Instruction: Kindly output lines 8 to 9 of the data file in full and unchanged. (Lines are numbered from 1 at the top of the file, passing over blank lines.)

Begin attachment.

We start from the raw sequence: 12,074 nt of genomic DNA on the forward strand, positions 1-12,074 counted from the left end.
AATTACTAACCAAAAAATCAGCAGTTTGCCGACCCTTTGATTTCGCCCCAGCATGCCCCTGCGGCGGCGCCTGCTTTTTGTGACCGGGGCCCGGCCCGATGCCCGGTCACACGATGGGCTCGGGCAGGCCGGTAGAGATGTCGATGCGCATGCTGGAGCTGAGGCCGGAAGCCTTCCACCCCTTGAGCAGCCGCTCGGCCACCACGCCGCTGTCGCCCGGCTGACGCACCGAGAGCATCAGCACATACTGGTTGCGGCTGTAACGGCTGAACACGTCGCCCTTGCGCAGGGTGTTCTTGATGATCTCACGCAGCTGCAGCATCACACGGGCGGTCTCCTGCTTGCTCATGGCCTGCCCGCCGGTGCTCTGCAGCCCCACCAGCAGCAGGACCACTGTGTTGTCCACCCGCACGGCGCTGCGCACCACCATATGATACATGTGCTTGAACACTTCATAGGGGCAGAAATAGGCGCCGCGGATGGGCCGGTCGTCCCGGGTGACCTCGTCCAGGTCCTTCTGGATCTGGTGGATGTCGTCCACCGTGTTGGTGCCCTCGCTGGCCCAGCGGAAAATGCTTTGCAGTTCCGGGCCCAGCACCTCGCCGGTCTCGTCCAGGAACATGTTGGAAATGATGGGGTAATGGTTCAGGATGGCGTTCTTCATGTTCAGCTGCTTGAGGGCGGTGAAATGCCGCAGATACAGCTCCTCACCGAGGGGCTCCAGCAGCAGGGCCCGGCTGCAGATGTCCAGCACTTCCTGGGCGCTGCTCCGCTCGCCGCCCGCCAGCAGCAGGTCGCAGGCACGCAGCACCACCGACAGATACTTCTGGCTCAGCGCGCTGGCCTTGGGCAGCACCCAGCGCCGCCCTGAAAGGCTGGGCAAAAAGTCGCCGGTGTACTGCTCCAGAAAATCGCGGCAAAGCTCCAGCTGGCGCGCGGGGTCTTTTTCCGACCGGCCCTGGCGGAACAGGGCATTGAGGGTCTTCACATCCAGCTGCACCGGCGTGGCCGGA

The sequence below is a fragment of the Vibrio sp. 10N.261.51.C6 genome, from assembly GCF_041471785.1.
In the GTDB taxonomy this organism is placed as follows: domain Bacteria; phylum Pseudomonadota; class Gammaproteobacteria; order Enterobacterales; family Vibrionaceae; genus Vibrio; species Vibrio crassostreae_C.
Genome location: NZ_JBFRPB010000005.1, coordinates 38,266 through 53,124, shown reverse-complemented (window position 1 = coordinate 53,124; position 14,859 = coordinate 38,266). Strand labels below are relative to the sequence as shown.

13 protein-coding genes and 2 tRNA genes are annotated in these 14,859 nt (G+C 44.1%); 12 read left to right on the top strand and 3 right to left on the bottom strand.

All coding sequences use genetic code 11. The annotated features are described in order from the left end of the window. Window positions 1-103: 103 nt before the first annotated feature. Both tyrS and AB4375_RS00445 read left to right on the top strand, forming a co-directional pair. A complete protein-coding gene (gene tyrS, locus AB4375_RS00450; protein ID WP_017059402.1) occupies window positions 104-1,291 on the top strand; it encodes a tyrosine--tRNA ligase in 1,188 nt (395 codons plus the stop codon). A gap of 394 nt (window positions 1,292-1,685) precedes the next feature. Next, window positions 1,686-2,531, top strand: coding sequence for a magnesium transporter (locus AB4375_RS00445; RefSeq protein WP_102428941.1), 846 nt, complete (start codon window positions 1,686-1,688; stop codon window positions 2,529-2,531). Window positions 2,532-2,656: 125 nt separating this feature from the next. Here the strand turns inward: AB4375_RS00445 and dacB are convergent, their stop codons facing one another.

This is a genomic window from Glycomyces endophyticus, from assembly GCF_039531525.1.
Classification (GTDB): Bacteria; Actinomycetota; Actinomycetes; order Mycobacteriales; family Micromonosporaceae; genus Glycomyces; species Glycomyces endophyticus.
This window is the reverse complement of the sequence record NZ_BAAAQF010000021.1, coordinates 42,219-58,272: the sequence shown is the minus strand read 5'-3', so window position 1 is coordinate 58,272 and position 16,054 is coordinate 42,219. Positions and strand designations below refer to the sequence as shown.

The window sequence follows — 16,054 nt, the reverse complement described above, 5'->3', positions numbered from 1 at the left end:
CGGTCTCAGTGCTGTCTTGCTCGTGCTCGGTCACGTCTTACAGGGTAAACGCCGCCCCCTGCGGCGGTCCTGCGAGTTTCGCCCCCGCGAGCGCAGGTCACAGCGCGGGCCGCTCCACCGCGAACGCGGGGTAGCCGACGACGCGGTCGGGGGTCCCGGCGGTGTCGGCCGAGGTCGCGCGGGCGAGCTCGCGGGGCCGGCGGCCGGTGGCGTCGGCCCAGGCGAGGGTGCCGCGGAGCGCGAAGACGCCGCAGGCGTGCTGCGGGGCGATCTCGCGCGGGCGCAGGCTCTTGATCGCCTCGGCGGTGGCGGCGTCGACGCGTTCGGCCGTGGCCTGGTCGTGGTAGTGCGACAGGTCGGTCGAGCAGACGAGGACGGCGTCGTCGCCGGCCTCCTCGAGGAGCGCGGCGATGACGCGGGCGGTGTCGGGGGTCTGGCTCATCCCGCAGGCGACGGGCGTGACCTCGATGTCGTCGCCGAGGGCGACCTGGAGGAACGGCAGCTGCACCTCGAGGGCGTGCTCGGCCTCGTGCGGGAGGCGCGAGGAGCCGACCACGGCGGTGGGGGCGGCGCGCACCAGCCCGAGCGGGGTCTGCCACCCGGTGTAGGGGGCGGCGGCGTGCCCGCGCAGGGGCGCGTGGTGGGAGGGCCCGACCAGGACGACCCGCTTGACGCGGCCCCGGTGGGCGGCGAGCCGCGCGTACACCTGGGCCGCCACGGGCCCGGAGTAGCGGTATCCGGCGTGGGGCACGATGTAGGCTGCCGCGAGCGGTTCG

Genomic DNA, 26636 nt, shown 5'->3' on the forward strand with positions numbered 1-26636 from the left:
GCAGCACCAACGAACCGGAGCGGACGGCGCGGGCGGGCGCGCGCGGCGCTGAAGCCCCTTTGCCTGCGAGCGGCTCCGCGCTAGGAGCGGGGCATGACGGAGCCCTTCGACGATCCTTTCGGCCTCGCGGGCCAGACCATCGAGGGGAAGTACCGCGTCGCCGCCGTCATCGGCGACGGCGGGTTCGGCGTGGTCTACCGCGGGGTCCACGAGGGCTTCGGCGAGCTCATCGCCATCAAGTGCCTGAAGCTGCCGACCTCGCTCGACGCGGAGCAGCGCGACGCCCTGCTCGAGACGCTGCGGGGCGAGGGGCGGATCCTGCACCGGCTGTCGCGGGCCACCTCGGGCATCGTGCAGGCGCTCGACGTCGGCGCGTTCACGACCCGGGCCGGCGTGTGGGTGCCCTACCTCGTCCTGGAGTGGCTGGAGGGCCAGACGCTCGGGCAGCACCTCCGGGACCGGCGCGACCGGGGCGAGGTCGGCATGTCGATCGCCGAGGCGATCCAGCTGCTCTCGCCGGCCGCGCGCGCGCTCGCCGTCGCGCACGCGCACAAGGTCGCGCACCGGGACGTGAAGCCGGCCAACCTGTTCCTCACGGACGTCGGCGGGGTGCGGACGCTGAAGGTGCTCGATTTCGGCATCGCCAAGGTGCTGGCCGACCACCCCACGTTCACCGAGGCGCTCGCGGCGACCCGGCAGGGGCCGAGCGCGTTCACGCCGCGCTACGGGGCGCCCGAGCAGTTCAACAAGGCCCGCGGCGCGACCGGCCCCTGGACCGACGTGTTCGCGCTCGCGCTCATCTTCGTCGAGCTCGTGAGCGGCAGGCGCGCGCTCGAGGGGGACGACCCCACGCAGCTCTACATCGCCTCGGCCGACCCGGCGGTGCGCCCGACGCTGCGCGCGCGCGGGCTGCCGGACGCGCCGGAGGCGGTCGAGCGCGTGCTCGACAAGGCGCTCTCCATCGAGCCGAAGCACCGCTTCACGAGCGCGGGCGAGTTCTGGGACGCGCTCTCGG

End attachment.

This is a genomic window from Glycomyces endophyticus, from assembly GCF_039531525.1.
Classification (GTDB): Bacteria; Actinomycetota; Actinomycetes; order Mycobacteriales; family Micromonosporaceae; genus Glycomyces; species Glycomyces endophyticus.